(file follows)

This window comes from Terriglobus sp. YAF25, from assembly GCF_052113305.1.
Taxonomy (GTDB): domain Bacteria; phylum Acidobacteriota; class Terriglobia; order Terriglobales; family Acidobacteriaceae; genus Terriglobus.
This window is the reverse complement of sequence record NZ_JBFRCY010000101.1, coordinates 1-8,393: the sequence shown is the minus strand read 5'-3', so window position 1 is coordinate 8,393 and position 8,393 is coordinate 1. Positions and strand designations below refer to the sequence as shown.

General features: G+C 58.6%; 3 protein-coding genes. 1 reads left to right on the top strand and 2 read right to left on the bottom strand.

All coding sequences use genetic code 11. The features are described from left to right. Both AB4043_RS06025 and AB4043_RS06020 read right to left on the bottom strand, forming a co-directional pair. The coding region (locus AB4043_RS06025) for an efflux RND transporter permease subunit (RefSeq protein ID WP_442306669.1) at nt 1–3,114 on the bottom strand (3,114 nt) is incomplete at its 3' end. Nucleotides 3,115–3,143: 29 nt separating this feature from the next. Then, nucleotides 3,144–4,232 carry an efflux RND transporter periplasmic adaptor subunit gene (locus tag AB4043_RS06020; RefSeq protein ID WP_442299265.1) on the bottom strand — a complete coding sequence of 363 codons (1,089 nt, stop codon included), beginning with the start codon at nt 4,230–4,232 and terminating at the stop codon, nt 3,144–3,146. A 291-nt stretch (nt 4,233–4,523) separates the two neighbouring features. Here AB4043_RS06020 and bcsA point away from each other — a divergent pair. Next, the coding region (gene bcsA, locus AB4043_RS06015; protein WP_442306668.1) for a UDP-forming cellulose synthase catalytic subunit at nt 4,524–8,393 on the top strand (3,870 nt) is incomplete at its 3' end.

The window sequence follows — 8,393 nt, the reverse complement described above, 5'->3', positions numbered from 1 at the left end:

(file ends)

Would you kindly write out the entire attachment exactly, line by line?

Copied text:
This window comes from Terriglobus sp. YAF25, from assembly GCF_052113305.1.
Taxonomy (GTDB): domain Bacteria; phylum Acidobacteriota; class Terriglobia; order Terriglobales; family Acidobacteriaceae; genus Terriglobus.
This window is the reverse complement of sequence record NZ_JBFRCY010000101.1, coordinates 1-8,393: the sequence shown is the minus strand read 5'-3', so window position 1 is coordinate 8,393 and position 8,393 is coordinate 1. Positions and strand designations below refer to the sequence as shown.

General features: G+C 58.6%; 3 protein-coding genes. 1 reads left to right on the top strand and 2 read right to left on the bottom strand.

All coding sequences use genetic code 11. The features are described from left to right. Both AB4043_RS06025 and AB4043_RS06020 read right to left on the bottom strand, forming a co-directional pair. The coding region (locus AB4043_RS06025) for an efflux RND transporter permease subunit (RefSeq protein ID WP_442306669.1) at nt 1–3,114 on the bottom strand (3,114 nt) is incomplete at its 3' end. Nucleotides 3,115–3,143: 29 nt separating this feature from the next. Then, nucleotides 3,144–4,232 carry an efflux RND transporter periplasmic adaptor subunit gene (locus tag AB4043_RS06020; RefSeq protein ID WP_442299265.1) on the bottom strand — a complete coding sequence of 363 codons (1,089 nt, stop codon included), beginning with the start codon at nt 4,230–4,232 and terminating at the stop codon, nt 3,144–3,146. A 291-nt stretch (nt 4,233–4,523) separates the two neighbouring features. Here AB4043_RS06020 and bcsA point away from each other — a divergent pair. Next, the coding region (gene bcsA, locus AB4043_RS06015; protein WP_442306668.1) for a UDP-forming cellulose synthase catalytic subunit at nt 4,524–8,393 on the top strand (3,870 nt) is incomplete at its 3' end.

The window sequence follows — 8,393 nt, the reverse complement described above, 5'->3', positions numbered from 1 at the left end: